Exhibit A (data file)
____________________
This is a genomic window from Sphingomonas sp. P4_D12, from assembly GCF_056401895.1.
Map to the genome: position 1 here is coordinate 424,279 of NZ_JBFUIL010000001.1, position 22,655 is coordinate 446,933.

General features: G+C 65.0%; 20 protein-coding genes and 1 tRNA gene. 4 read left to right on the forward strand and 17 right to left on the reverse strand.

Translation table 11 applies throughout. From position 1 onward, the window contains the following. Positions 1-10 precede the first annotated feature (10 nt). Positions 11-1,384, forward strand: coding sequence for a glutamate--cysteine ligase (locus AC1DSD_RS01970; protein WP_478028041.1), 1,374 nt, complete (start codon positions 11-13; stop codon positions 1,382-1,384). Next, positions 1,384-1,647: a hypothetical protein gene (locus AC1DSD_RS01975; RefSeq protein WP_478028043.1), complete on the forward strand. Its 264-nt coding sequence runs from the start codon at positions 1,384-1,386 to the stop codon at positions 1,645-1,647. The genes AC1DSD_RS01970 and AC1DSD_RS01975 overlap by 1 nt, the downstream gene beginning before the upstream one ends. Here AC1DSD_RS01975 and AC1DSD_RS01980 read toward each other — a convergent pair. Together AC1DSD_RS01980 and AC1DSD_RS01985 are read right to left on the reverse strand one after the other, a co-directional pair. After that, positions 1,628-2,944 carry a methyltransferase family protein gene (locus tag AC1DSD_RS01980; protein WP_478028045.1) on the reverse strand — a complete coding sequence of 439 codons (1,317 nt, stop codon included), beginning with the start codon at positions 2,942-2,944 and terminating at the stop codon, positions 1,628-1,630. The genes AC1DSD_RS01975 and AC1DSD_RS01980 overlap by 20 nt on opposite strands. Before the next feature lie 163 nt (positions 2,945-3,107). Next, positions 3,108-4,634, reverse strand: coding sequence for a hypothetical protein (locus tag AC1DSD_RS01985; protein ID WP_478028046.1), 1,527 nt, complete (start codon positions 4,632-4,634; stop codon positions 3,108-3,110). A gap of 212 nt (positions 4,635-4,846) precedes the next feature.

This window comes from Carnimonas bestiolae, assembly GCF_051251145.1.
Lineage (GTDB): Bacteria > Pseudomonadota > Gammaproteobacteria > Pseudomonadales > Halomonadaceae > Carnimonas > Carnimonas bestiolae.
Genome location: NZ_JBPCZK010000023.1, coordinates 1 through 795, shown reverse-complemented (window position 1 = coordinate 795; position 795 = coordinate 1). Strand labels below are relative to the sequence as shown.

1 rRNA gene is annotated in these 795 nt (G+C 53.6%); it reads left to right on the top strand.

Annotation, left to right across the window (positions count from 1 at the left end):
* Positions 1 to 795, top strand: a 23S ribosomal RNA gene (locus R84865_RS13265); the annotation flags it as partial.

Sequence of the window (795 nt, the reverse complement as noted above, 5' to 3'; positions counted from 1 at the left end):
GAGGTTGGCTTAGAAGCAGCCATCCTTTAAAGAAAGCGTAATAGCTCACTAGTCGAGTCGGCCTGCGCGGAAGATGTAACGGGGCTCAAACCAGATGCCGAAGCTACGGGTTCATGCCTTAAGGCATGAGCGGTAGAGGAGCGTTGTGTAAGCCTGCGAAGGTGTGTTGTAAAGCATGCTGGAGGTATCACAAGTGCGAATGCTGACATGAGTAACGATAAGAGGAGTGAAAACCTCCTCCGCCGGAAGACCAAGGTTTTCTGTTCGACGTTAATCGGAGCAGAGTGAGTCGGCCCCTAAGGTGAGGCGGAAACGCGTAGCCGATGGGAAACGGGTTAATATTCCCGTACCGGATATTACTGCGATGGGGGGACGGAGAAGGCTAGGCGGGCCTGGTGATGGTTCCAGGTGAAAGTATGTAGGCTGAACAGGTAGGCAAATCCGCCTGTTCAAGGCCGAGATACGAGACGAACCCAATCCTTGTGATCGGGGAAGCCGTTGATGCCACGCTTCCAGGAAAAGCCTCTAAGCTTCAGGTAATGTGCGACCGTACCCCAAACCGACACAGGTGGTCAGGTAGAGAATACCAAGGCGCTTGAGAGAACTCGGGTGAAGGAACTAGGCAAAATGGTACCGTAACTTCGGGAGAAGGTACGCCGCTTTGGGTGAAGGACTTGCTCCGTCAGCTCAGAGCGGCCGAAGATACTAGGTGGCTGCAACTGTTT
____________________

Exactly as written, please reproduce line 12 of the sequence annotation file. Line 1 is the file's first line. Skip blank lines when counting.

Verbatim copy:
GAGGTTGGCTTAGAAGCAGCCATCCTTTAAAGAAAGCGTAATAGCTCACTAGTCGAGTCGGCCTGCGCGGAAGATGTAACGGGGCTCAAACCAGATGCCGAAGCTACGGGTTCATGCCTTAAGGCATGAGCGGTAGAGGAGCGTTGTGTAAGCCTGCGAAGGTGTGTTGTAAAGCATGCTGGAGGTATCACAAGTGCGAATGCTGACATGAGTAACGATAAGAGGAGTGAAAACCTCCTCCGCCGGAAGACCAAGGTTTTCTGTTCGACGTTAATCGGAGCAGAGTGAGTCGGCCCCTAAGGTGAGGCGGAAACGCGTAGCCGATGGGAAACGGGTTAATATTCCCGTACCGGATATTACTGCGATGGGGGGACGGAGAAGGCTAGGCGGGCCTGGTGATGGTTCCAGGTGAAAGTATGTAGGCTGAACAGGTAGGCAAATCCGCCTGTTCAAGGCCGAGATACGAGACGAACCCAATCCTTGTGATCGGGGAAGCCGTTGATGCCACGCTTCCAGGAAAAGCCTCTAAGCTTCAGGTAATGTGCGACCGTACCCCAAACCGACACAGGTGGTCAGGTAGAGAATACCAAGGCGCTTGAGAGAACTCGGGTGAAGGAACTAGGCAAAATGGTACCGTAACTTCGGGAGAAGGTACGCCGCTTTGGGTGAAGGACTTGCTCCGTCAGCTCAGAGCGGCCGAAGATACTAGGTGGCTGCAACTGTTT